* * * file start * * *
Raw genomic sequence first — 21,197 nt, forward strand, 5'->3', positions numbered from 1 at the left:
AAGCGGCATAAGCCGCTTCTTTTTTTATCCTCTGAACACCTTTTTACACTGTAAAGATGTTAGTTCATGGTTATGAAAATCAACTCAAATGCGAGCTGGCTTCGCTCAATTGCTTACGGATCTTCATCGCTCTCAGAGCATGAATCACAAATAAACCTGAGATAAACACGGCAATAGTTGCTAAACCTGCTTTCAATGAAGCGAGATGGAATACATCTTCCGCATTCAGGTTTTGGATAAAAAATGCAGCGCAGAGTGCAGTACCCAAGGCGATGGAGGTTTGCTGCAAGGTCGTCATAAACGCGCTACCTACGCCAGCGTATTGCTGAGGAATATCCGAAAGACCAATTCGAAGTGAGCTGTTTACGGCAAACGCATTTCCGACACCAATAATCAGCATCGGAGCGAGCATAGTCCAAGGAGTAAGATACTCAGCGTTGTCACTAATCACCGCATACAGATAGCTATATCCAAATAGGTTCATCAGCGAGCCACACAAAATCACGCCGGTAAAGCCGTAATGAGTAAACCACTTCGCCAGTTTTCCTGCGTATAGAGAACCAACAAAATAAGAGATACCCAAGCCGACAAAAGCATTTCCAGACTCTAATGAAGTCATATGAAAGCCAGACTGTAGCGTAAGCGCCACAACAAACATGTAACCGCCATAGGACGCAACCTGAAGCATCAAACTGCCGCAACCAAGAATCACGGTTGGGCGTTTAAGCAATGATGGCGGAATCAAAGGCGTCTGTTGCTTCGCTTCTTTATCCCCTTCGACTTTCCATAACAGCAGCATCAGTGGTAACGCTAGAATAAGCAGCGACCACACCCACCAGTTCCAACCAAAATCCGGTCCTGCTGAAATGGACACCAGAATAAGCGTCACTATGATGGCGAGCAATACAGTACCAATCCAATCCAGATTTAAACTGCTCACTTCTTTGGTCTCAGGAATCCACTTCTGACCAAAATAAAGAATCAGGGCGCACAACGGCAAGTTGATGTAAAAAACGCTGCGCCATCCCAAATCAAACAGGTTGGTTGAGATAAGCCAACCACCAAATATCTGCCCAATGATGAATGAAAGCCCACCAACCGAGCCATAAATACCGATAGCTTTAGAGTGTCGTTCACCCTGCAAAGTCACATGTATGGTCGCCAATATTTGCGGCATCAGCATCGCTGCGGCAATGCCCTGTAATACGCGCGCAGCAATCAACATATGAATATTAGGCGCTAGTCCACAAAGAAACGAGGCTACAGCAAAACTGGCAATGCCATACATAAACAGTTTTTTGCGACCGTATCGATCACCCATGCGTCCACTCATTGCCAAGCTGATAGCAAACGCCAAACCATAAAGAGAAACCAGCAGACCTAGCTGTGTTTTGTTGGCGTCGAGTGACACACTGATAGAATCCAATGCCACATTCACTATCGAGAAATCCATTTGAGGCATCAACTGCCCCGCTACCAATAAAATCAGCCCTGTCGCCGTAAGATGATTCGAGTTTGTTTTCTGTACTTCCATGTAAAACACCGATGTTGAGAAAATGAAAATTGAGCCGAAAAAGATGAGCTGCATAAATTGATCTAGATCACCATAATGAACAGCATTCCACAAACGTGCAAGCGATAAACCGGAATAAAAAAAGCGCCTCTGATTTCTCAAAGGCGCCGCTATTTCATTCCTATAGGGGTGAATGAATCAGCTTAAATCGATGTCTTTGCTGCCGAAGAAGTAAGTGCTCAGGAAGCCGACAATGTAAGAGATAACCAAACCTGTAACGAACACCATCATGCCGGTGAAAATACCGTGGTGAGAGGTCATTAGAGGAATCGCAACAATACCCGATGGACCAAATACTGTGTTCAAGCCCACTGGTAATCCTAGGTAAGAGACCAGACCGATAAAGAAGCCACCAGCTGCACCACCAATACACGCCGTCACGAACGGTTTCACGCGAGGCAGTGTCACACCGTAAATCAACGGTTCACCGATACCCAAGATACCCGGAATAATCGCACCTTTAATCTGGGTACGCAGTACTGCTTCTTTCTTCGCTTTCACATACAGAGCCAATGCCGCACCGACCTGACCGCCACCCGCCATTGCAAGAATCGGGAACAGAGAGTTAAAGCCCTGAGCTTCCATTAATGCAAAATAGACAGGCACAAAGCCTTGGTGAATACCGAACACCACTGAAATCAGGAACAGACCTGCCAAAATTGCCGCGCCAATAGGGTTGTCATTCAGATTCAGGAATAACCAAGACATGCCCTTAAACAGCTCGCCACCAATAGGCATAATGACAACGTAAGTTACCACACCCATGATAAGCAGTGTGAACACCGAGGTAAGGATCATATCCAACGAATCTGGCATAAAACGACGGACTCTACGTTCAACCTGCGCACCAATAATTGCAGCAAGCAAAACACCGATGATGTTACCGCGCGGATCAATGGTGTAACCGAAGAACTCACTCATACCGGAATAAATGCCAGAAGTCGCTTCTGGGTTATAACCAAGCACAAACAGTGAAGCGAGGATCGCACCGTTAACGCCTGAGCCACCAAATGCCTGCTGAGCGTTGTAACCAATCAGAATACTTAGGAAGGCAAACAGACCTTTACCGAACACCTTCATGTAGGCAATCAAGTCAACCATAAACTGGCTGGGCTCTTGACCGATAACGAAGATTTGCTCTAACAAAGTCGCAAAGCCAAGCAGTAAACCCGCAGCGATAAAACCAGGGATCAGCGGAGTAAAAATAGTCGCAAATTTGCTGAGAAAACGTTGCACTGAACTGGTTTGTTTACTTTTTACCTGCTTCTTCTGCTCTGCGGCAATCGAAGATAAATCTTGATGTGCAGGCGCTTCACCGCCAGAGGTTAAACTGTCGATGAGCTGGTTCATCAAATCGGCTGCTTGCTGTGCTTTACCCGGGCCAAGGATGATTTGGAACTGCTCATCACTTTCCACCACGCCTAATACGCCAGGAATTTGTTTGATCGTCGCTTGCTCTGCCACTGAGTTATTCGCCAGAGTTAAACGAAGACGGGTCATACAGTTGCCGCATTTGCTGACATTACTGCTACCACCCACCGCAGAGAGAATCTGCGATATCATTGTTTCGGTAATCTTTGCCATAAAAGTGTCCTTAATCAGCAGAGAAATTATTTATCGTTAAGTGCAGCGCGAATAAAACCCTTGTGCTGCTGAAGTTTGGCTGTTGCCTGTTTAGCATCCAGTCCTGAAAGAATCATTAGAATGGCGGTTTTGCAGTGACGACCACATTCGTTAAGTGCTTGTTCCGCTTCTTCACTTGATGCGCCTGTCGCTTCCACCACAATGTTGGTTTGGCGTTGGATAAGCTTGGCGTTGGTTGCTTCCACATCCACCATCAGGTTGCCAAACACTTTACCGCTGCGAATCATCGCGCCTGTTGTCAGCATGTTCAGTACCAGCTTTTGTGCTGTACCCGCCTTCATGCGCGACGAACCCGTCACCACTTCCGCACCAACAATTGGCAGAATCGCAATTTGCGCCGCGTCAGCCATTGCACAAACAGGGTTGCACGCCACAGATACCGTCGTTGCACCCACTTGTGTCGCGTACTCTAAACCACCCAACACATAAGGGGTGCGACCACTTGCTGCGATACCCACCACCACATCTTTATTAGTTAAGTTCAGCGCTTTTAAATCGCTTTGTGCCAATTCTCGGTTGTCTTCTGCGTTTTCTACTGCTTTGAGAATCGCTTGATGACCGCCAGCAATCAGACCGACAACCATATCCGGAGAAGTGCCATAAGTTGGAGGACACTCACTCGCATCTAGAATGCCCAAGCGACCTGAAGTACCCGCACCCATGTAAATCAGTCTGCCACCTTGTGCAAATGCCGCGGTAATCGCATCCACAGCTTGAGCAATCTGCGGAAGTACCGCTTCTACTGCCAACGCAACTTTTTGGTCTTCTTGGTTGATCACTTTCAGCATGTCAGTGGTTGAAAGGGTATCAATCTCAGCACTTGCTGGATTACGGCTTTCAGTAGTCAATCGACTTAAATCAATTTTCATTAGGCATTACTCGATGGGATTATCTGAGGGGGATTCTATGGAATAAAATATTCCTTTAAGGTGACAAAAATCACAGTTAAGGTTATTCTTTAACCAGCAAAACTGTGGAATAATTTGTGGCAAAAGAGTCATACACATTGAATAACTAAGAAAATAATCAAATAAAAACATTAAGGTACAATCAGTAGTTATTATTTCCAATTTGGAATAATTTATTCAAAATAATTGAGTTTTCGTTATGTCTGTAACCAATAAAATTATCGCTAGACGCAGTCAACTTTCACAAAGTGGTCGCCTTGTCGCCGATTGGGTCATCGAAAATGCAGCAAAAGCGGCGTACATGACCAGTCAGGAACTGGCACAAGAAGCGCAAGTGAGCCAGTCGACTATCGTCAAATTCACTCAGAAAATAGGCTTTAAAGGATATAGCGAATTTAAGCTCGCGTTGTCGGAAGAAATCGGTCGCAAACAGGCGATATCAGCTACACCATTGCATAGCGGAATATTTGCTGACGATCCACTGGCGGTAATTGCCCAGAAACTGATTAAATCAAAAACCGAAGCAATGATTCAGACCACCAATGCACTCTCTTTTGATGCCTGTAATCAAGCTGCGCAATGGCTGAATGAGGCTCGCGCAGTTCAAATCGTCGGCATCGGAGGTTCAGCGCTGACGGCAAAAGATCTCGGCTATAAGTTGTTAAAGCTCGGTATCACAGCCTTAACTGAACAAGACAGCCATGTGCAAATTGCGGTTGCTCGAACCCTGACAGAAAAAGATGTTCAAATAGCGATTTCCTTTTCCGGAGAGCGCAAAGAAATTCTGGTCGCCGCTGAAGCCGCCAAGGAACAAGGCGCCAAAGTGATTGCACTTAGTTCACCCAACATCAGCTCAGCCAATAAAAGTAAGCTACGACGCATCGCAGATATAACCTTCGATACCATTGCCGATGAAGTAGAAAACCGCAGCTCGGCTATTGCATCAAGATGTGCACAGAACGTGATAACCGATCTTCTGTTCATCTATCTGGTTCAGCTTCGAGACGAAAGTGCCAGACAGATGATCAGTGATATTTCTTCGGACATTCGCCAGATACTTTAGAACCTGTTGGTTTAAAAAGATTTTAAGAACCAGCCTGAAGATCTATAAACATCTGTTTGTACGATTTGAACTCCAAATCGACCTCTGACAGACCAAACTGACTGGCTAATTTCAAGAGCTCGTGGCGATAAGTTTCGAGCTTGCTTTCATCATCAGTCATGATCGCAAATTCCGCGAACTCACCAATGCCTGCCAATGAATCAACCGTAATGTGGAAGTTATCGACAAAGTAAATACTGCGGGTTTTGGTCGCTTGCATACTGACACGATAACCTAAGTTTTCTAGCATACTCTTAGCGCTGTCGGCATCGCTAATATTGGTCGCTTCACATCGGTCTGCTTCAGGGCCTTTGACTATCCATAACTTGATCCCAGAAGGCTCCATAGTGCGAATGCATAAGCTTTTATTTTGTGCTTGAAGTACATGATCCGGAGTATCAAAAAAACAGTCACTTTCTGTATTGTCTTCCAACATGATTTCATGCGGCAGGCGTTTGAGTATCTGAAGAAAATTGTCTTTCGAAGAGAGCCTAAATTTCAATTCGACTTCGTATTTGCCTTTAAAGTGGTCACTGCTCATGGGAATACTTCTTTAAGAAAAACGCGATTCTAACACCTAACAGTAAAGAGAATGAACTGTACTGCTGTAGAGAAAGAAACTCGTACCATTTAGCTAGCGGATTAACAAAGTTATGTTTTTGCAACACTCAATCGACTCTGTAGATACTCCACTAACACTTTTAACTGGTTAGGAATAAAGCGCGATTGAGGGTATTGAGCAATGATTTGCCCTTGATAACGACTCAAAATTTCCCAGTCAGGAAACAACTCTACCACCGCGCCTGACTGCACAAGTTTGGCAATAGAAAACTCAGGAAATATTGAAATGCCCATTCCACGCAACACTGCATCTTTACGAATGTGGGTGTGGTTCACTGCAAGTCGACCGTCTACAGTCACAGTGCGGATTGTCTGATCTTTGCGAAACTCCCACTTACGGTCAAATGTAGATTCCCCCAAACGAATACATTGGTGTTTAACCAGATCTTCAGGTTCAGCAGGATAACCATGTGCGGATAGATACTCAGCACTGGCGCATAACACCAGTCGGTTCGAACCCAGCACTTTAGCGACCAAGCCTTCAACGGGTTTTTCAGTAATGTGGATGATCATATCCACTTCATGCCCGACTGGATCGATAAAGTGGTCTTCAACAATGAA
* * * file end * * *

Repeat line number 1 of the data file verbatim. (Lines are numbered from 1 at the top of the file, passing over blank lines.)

Raw genomic sequence first — 21,197 nt, forward strand, 5'->3', positions numbered from 1 at the left: